Installation of all gender bathrooms paves the way to a more inclusive Augustana

Caitlin Campbell

On Monday Oct. 31, Augustana College announced via the Student Bulletin that several bathrooms around campus have began the process of becoming gender neutral.

The new gender neutral bathrooms are located in the basement of Old Main and the second floor. Two of the bathrooms will be in the library as well. Signage is still being produced for the four bathrooms.

Since 2015, Augustana College has been working to install gender neutral bathrooms around campus, though up to this point, all of these bathrooms have been single-stall. In addition to this, the gender neutral  bathrooms were originally installed in inconvenient places, such as Sorensen Hall and Centennial.

With the announcement of gender neutral bathrooms being installed in Gerber and Old Main, students who don’t identify with their sex will be able to more easily use the bathroom without fear of reproach.

Grey White, a junior at Augustana who identifies as transmasculine, said that since they haven’t started taking hormones yet, they’ve been using the bathroom that aligns with their assigned sex rather than the one that aligns with their gender.

“I always have anxiety when I go into the bathroom,” White said. “It’s not very helpful when there are no gender neutral ones.”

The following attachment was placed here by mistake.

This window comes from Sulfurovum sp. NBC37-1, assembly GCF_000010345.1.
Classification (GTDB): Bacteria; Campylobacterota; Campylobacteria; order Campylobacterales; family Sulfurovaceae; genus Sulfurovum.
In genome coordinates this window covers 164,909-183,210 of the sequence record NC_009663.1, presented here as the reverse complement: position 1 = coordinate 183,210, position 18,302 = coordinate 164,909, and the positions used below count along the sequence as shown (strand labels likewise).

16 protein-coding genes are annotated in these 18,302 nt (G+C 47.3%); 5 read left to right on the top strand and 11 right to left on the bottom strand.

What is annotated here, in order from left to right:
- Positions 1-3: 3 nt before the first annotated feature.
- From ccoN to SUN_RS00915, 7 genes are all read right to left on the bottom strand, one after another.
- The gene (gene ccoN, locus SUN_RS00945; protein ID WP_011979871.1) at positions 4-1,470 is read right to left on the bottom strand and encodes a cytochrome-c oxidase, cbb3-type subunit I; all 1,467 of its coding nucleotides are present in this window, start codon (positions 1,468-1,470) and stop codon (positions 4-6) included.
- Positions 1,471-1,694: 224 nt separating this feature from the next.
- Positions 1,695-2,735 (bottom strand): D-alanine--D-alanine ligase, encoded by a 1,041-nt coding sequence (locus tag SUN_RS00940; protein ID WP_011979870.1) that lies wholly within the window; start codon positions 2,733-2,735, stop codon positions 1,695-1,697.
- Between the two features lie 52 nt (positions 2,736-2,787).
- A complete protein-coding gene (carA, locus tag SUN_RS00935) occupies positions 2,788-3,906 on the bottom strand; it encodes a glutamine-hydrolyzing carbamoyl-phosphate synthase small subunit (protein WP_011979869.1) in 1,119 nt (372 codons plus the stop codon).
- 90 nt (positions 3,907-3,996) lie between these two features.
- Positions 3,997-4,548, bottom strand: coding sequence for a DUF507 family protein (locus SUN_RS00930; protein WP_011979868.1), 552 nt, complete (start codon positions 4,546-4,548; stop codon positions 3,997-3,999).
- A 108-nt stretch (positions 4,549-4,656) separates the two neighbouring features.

It is this exact fear that Daisy Moran, LGBT coordinator and assistant director of the Office of Student Inclusion and Diversity, hopes that the installation of gender neutral bathrooms in Old Main and the Gerber Center will solve, at least in part.

“Gender neutral bathrooms are important not only for comfort and for feeling safe on campus and using the facility when needed, but also for the piece of validation,” Moran said.

Moran hopes that as Augustana installs more gender neutral bathrooms, people who don’t identify within the binary of ‘male’ or ‘female’ will feel seen and will feel that their presence on campus matters.

For some within this community however, gender neutral bathrooms aren’t just a means of affirmation, but they help maintain privacy.

Dr. Kiki Kosnick, an assistant professor of French, believes that by having gendered spaces such as bathrooms, it can put people in an uncomfortable position in which they are disclosing information about themselves by choosing what bathroom to use.

“Everyone can use all gender restrooms,” Kosnick said. “We don’t have to sort ourselves or announce our gender publically just by trying to use the bathroom … anytime someone wants to share a part of themselves, like their pronouns or their gender identity, it’s a gift. It shouldn’t be an expectation that everyone has access to that information.”

According to Moran, the addition of gender neutral bathrooms in more central parts of campus is beneficial to those who don’t identify along the gender binary, but the work of creating a more inclusive Augustana is far from over.

Moran is hoping to expand gender neutral housing from one floor in Westerlin to eventually a whole building. She also hopes to see an LGBT culture house within the next five years, so that LGBTQ students will have their own dedicated space.


A list of gender neutral  bathrooms on campus can be found here, under the accessibility category. The map has not yet been updated to include the Thomas Tredway Library or Old Main.